MATERIALS AND METHODS: One hundred and twenty primary school children were included. They were divided into caries and caries-free groups. Unstimulated whole saliva was collected from each participant using spitting method. The salivary elements were measured using an Atomic Absorption Spectrophotometer. Descriptive statistics, bivariate and Pearson's correlation analysis were performed.
RESULTS: Salivary Cu and Zn levels were significantly higher in children with dental caries compared to those caries-free (p < 0.05). Moreover, these elements had a positive correlation with dental caries (Cu: r=0.698, p<0.001; Zn: r=0.181, p<0.05). No significant variations in Mn and Fe were observed between caries and caries-free group (p>0.05). Additionally, there were significant differences in salivary Zn and Fe among different age groups (p<0.05) and highly significant differences in salivary Cu, Mn and Fe among different ethnic groups (p<0.001). However, all elements exhibited no significant differences between males and females.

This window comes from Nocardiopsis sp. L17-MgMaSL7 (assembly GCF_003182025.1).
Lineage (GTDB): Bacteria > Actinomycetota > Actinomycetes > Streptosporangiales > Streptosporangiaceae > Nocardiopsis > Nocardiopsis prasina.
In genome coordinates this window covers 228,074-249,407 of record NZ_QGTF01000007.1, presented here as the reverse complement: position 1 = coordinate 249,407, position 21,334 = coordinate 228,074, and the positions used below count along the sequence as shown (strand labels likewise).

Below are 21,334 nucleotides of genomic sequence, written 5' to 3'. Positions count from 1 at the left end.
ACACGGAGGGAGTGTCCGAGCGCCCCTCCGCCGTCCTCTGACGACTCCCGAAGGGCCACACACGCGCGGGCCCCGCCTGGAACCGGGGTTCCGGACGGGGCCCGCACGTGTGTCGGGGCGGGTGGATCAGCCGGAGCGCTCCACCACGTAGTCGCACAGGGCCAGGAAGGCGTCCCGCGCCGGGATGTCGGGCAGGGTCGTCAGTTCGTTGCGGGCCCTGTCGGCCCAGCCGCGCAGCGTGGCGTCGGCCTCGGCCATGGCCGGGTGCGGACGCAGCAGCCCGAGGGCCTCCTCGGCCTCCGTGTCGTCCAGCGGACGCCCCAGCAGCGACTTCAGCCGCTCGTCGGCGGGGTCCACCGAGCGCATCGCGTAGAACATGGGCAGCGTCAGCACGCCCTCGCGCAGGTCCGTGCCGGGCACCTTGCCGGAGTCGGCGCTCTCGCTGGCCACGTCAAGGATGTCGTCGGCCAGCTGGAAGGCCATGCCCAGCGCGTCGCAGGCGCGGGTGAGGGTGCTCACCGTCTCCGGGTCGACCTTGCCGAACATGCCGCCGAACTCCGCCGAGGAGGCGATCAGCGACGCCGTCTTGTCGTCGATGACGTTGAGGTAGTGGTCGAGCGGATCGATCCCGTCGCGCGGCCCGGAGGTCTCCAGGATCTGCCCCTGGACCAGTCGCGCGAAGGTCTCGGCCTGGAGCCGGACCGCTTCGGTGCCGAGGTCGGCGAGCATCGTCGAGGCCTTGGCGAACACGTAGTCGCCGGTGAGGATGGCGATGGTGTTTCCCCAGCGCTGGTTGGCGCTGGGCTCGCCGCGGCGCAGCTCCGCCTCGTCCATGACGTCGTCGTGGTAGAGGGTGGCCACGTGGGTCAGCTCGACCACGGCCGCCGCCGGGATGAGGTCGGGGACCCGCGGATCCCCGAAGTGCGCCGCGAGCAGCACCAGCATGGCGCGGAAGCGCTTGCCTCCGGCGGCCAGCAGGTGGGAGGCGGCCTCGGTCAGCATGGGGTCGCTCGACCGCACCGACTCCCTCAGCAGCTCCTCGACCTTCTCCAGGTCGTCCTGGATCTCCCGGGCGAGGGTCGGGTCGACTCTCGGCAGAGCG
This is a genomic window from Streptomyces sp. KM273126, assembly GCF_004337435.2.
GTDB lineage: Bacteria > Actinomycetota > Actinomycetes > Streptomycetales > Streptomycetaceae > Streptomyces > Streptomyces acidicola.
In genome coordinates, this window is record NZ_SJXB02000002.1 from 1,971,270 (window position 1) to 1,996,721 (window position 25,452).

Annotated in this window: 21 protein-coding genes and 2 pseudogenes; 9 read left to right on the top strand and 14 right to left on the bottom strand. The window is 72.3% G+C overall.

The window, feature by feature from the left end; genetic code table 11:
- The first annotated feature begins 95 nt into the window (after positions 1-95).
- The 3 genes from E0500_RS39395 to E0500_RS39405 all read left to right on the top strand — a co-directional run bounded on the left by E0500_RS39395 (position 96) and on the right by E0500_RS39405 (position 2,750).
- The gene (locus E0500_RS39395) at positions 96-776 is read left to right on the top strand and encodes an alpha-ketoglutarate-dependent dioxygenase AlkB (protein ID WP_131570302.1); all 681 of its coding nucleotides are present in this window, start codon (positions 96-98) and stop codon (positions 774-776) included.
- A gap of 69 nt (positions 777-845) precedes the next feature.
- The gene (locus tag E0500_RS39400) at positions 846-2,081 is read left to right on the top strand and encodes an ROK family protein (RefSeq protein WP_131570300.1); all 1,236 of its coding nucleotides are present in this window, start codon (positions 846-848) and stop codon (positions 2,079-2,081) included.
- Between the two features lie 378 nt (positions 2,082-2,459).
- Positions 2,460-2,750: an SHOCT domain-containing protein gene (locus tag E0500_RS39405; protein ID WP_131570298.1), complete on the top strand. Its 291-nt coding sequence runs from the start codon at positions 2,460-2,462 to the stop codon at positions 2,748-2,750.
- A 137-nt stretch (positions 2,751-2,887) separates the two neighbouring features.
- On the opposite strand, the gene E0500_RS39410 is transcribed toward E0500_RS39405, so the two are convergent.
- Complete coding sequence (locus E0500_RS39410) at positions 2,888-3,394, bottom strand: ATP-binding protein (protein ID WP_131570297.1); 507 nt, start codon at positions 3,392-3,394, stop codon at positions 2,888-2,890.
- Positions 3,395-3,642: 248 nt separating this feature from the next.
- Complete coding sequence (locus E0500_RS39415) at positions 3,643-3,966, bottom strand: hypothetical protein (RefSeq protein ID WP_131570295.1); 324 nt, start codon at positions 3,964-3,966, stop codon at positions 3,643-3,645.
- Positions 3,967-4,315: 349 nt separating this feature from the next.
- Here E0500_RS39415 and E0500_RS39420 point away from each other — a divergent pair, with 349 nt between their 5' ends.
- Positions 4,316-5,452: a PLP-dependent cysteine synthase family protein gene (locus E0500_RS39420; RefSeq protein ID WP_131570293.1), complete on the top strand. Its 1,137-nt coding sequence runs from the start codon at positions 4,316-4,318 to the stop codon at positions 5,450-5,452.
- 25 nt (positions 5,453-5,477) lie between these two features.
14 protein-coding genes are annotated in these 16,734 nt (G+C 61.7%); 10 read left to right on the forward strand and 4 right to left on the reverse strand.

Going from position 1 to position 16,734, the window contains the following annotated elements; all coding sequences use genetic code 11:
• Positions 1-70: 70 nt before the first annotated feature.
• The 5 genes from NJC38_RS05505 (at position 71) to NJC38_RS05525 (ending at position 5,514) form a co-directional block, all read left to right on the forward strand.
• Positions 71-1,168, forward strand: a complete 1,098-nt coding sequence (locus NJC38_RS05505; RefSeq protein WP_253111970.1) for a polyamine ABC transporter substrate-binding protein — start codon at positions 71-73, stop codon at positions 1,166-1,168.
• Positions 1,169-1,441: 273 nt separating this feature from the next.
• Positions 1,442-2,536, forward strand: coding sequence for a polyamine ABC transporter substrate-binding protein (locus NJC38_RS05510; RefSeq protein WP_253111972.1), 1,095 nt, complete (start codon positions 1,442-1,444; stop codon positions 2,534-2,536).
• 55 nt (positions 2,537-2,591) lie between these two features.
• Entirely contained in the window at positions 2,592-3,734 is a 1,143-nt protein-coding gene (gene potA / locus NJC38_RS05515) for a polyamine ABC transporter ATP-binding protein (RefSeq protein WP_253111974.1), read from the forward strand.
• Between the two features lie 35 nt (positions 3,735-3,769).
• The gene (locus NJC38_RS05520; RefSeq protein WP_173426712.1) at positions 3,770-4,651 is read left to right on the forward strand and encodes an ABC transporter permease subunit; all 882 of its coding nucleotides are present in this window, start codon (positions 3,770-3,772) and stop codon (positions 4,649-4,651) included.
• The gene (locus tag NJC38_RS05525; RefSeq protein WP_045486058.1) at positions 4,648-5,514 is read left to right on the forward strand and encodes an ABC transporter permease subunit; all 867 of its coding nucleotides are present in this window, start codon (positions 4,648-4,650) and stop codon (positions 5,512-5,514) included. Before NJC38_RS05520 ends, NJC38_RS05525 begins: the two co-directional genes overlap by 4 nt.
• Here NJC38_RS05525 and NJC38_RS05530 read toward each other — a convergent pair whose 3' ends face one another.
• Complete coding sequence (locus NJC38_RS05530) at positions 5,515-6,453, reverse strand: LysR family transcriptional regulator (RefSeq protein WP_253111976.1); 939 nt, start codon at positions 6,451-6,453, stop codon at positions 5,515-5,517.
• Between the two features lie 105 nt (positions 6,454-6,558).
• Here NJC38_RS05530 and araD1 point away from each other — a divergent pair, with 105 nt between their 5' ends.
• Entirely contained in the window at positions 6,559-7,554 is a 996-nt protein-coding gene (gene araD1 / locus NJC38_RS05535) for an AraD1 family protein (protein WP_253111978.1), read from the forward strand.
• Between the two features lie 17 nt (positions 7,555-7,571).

CONCLUSION: The salivary Cu and Zn levels showed significant differences between caries and caries-free groups. The findings also revealed significant variations in the levels of salivary Cu, Mn and Fe among different ethnic groups and salivary Zn and Fe among different age groups.